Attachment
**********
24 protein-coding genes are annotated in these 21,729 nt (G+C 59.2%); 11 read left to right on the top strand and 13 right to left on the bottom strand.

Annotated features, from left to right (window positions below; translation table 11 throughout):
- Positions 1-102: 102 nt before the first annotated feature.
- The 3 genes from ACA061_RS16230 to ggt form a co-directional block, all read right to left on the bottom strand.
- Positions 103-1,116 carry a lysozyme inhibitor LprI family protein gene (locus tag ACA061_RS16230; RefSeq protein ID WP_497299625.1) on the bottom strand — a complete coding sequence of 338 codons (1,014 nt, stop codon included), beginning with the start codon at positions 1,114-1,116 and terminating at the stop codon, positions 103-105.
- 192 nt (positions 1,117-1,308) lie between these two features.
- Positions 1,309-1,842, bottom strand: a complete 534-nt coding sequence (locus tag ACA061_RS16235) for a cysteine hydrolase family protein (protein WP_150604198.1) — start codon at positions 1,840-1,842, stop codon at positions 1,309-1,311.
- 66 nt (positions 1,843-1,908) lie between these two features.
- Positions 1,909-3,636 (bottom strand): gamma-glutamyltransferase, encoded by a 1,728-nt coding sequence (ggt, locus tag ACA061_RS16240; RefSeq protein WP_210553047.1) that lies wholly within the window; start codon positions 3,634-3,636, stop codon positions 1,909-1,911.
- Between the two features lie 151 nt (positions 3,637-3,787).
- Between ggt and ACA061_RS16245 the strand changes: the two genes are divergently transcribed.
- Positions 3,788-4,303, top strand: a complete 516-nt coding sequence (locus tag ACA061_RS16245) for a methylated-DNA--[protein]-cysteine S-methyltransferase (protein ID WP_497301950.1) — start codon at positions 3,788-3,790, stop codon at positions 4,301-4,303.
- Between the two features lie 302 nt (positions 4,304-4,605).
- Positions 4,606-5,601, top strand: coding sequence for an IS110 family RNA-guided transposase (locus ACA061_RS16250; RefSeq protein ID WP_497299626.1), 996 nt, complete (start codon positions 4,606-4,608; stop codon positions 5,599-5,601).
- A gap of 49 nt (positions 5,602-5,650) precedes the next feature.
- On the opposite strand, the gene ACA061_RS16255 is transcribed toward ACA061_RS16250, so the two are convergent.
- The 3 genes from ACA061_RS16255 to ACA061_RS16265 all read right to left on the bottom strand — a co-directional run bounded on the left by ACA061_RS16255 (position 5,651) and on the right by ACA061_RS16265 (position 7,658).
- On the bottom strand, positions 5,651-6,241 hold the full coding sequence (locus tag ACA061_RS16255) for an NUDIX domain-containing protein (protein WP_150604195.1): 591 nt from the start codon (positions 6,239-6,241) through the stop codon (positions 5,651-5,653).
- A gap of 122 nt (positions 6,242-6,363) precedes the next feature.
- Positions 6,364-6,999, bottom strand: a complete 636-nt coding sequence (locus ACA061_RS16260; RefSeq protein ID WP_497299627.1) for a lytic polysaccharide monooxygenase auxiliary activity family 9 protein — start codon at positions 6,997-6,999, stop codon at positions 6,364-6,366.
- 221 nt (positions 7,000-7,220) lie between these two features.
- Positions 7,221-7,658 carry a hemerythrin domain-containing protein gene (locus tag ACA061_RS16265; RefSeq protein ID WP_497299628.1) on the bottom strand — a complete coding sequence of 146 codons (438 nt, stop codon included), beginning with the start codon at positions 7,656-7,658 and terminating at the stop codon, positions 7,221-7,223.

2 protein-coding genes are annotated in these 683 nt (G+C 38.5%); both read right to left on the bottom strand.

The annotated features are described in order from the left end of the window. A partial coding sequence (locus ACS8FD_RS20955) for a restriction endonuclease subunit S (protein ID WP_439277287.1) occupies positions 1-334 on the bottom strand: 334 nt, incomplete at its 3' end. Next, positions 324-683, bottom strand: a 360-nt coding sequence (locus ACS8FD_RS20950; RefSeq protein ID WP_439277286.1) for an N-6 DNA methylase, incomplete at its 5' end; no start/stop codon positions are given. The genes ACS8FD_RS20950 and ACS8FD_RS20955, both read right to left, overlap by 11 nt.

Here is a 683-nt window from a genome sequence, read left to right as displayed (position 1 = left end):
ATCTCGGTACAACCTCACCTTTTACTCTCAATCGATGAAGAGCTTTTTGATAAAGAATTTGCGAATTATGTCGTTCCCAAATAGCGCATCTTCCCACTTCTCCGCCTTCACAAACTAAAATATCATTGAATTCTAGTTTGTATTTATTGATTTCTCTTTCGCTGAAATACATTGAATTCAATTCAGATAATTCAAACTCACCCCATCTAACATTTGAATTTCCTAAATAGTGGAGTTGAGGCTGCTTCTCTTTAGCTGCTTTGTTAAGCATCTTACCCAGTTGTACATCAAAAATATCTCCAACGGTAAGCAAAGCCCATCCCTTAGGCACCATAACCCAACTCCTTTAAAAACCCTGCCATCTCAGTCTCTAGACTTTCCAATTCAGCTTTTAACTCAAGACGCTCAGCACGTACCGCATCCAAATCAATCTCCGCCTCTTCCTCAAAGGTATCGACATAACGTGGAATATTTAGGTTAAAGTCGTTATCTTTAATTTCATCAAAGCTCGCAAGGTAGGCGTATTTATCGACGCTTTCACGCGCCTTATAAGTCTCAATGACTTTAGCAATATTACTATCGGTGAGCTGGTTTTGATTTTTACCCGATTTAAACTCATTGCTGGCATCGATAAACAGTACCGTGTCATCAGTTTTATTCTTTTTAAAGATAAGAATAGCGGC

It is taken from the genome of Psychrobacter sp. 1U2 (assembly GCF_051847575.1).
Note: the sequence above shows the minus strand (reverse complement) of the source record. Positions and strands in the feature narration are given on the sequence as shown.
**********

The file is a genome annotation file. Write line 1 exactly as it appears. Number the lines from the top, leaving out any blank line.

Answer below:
24 protein-coding genes are annotated in these 21,729 nt (G+C 59.2%); 11 read left to right on the top strand and 13 right to left on the bottom strand.